European consumers forgo meat and fish to cope with food price hikes, data shows
Food shortages and price hikes prompted by the Ukraine-Russia conflict are pushing European customers away from former dietary staples like meat and dairy, according to new data.
The Changes in food behaviour in times of crisis study was led by Aarhus University, in Denmark, with funding from EIT Food and support from the University of Helsinki and KU Leuven in Belgium.
It is a follow-up study to research collected in 2020 during the height of COVID-19 lockdown measures. Researchers surveyed 5,000 people across 10 European countries.
Data shared by Aarhus University revealed that the majority of Europeans (55%) believe Russia’s invasion of Ukraine has made the food system within the bloc more vulnerable, and almost the same amount (54%) believe it is to blame for recent high food prices.
Consumers reported having seen the sharpest uptick in prices for animal-derived products, with 55% saying they have seen significant price increases in red meat, 52% in fish, and 51% in dairy.
Nearly four in 10 consumers (37%) reported that they were buying less red meat in a bid to keep food bills lower, while a third (33%) were buying less fish and poultry for the same reason.
Consumers’ relationships to other categories have also been impacted. Some 33% of respondents said they were forgoing their usual dairy brands in favour of cheaper alternatives, and one in 10 have cut out convenience foods entirely to save money.
As a result of spiking food prices, many shoppers are now engaging in more ‘mindful’ shopping habits, according to the Aarhus report.
More than half (52%) of people surveyed said they were checking prices more now than they did before the pandemic, whilst Four in 10 stated they were making fewer unplanned purchases than before.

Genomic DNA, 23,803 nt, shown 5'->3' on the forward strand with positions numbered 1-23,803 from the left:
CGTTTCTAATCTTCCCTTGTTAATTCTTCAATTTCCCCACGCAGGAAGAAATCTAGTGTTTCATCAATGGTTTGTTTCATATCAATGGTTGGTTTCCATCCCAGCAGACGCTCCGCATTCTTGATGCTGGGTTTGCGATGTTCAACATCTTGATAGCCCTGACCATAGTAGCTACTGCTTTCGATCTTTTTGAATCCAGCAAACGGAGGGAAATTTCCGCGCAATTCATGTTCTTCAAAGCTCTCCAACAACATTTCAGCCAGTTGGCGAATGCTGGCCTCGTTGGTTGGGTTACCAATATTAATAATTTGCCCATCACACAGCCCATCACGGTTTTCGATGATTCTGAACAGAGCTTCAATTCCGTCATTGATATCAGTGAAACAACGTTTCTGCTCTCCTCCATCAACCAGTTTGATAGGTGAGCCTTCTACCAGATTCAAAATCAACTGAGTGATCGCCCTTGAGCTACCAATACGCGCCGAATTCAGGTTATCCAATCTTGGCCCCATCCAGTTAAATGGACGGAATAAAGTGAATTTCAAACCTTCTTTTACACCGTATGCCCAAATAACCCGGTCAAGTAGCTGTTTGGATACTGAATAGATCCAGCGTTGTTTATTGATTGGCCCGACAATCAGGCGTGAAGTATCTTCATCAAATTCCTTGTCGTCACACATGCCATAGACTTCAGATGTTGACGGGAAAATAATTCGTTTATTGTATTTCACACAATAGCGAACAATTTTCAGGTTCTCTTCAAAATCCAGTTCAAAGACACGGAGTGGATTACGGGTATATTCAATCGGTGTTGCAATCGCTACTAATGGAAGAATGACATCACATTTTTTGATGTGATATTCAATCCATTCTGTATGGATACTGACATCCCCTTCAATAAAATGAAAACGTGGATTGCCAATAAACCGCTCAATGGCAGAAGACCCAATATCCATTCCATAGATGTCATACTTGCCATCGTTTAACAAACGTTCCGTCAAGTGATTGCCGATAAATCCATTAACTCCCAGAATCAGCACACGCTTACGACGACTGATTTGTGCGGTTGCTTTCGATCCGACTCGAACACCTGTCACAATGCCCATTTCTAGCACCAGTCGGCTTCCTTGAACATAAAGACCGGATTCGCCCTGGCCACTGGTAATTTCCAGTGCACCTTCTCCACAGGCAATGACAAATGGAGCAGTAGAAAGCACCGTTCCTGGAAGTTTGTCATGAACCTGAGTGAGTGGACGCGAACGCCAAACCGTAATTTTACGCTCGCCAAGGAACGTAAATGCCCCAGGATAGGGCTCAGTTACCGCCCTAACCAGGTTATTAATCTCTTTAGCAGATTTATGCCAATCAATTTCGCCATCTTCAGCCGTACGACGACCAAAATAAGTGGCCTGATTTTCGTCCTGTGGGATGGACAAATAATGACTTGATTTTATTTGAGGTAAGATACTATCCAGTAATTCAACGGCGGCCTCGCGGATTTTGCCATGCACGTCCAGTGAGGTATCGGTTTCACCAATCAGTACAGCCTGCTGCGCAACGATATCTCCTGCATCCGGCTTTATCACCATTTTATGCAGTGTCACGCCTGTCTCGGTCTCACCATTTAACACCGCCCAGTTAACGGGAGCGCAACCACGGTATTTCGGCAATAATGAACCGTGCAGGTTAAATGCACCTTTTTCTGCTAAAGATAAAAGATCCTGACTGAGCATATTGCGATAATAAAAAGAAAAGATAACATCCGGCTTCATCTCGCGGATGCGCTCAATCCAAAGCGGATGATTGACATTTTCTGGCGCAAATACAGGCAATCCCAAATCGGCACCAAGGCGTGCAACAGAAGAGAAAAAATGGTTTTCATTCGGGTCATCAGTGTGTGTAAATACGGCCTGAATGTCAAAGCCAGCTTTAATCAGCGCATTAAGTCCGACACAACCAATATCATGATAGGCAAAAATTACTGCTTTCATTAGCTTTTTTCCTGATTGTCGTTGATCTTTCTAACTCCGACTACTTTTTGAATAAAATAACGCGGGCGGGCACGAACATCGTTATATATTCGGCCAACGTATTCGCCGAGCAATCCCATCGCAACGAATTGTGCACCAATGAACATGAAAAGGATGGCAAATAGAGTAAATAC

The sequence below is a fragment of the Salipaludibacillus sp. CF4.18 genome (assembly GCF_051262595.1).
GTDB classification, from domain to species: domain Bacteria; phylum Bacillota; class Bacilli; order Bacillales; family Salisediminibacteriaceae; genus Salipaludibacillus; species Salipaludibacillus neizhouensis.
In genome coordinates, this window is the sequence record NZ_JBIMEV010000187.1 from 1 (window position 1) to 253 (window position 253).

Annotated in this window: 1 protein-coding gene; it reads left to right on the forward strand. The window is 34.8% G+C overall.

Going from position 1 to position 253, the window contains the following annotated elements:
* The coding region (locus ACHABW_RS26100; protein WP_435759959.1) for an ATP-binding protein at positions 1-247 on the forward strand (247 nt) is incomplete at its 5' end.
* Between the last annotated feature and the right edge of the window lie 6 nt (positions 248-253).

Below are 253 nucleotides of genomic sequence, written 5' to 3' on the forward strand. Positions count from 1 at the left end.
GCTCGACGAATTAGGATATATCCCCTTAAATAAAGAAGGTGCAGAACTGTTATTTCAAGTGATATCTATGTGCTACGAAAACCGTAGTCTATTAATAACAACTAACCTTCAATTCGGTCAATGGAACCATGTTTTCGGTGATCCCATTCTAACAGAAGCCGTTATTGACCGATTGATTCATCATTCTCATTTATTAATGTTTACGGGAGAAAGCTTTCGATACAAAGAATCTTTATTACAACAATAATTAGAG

What’s more, 53% of Europeans said they were ‘strongly worried’ about the prospect of food shortages caused by the war. This has been a hot topic since conflict broke out in February, since both Ukraine and Russia are large producers and exporters of important products like sunflower oil, wheat and fertiliser.
Dr Andy Zynga, CEO of EIT Food, said: “The ongoing Russian war against Ukraine has brought into sharp focus just how fragile our food system can be.
“We urgently need to scale and support innovation to address supply chain issues and ensure that we are producing enough affordable, nutritious food for all; however, we must do so sustainably, fairly and efficiently. In order to meet and prevent future challenges, we have to build a system that puts resilient, future-proof and affordable solutions at its heart.”
Klaus G. Grunert, Professor of Marketing at Aarhus University and Founder and Director of the MAPP Research Centre, added: “It is also important that policymakers continue to uplift the significant progress made by consumers to make more mindful, healthy and sustainable food choices as we continue to address the growing obesity and sustainability challenges of our time.”
Explore why the Russia-Ukraine war has such far reaching consequences for the food industry with this episode of the Food Matters Live Podcast: